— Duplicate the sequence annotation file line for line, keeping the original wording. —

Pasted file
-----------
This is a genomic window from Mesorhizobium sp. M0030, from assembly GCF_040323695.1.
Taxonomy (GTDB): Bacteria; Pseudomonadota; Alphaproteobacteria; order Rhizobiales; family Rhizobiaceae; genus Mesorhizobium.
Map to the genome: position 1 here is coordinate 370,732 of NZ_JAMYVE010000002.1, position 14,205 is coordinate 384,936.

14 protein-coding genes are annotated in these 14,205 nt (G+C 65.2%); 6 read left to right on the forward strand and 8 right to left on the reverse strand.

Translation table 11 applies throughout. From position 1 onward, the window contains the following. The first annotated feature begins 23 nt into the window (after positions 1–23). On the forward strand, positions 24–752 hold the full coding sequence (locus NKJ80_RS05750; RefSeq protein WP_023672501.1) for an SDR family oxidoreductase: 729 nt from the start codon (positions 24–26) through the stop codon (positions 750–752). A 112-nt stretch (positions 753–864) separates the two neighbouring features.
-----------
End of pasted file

This is a genomic window from Mesorhizobium sp. M0030, from assembly GCF_040323695.1.
Taxonomy (GTDB): Bacteria; Pseudomonadota; Alphaproteobacteria; order Rhizobiales; family Rhizobiaceae; genus Mesorhizobium.
Map to the genome: position 1 here is coordinate 370,732 of NZ_JAMYVE010000002.1, position 14,205 is coordinate 384,936.

14 protein-coding genes are annotated in these 14,205 nt (G+C 65.2%); 6 read left to right on the forward strand and 8 right to left on the reverse strand.

Translation table 11 applies throughout. From position 1 onward, the window contains the following. The first annotated feature begins 23 nt into the window (after positions 1–23). On the forward strand, positions 24–752 hold the full coding sequence (locus NKJ80_RS05750; RefSeq protein WP_023672501.1) for an SDR family oxidoreductase: 729 nt from the start codon (positions 24–26) through the stop codon (positions 750–752). A 112-nt stretch (positions 753–864) separates the two neighbouring features.